intensified and weather picks up, this is just the beginning. >> reporter: the faa has ordered 14,750 air traffic controllers on furlough two days a month. that's to help make up for $600 million in mandatory budget cuts called sequester. the faa sahacaed 400 delays nationwide on sunday averaging 85 minutes at new york's laguardia airport and 70 minutes at jfk. sporadic delays were also reported monday in charlotte, north carolina, and jacksonville, florida. transportation department head ray lahood says there was no other choice. >> we eliminated contracts. we cut contracts. we eliminated temporary employees. we looked everywhere possible to avoid the kind of furloughs that are now taking place. >> reporter: not everyone agrees. nick represents the airline industry which is suing to stop the furloughs. >> the faa has a budget of $15.6 billion. in a budget that big surely they can find the money to not furlough the air traffic controllers and have this kind of rolling impact on the u.s. economy. it's going to cost a lot more. >> reporter: critics argue president obama wants the public to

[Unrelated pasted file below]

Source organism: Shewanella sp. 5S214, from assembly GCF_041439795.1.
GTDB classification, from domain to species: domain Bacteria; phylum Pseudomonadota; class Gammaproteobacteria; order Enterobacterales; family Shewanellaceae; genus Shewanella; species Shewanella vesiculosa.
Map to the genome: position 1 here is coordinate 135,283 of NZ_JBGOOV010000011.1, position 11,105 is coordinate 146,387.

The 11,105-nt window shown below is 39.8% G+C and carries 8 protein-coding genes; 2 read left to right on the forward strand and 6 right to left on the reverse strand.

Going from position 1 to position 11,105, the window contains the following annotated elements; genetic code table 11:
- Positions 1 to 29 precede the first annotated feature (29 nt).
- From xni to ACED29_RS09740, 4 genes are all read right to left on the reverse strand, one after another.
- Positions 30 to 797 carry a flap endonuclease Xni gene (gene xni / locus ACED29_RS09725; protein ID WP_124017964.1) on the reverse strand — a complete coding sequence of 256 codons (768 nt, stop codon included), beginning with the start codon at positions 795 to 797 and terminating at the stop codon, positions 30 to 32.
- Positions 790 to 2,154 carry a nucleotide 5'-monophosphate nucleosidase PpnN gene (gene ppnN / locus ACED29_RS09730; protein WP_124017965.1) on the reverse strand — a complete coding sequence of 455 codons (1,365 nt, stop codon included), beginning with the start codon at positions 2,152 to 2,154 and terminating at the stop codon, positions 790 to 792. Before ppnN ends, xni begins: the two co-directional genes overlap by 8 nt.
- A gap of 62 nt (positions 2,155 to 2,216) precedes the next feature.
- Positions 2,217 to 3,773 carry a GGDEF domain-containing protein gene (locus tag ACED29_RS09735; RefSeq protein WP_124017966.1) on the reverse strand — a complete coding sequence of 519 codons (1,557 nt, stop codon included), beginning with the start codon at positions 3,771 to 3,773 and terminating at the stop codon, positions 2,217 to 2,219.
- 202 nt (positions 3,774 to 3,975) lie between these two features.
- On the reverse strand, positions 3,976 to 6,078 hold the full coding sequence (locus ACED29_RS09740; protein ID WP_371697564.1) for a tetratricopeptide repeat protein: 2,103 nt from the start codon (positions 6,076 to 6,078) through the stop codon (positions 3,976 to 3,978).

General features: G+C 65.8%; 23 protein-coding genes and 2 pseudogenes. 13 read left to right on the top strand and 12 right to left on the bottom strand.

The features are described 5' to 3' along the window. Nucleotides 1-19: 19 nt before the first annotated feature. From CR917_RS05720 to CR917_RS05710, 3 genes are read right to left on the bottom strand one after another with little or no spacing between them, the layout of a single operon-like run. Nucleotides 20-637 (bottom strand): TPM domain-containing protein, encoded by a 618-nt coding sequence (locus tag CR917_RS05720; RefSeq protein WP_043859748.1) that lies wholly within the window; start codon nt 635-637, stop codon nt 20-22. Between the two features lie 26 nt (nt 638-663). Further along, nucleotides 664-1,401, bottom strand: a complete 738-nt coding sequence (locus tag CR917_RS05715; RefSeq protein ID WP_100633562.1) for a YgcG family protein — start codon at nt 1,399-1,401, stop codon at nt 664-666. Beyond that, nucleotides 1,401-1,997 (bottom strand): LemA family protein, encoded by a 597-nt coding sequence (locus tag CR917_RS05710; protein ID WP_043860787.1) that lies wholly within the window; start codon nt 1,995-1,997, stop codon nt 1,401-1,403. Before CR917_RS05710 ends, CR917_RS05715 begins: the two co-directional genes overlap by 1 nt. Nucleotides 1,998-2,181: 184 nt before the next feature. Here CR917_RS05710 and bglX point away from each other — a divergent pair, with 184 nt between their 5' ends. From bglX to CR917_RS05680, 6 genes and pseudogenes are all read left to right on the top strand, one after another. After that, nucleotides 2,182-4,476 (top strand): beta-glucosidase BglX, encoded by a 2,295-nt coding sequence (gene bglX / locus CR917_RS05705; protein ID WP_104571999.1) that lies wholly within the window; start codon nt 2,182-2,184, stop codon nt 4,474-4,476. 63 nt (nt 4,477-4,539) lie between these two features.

real business. >>> all right. first up, as airport delays mount to the faa is blaming the spending cuts sequester, forcing thousands of air traffic controllers to take unpaid leave. but republicans blame the obama administration for selectively choosing which cuts would make us all feel the most pain. take a listen to kansas senator jerry moran earlier today. >> it seems as if politics is playing a significant role in the determining what actions the faa are taking, and every indication that i have from conversations with my colleagues is it emanates from the white house. >> all right. here to talk about what i call the phony crisis and the obama democrats' attempt to raise $1.2 trillion in taxes is texas republican congressman, vice chair of the joint economic committee, my friend brady. and democratic strategist steve mcmann and townhall.com's guy benson here with me. mr. kevin brady, welcome. i know you blasted the irs for their fur lows. but i want to just put up -- i don't know if you can see this, probably not. i'm going to read the numbers. we're going to show you that the faa ha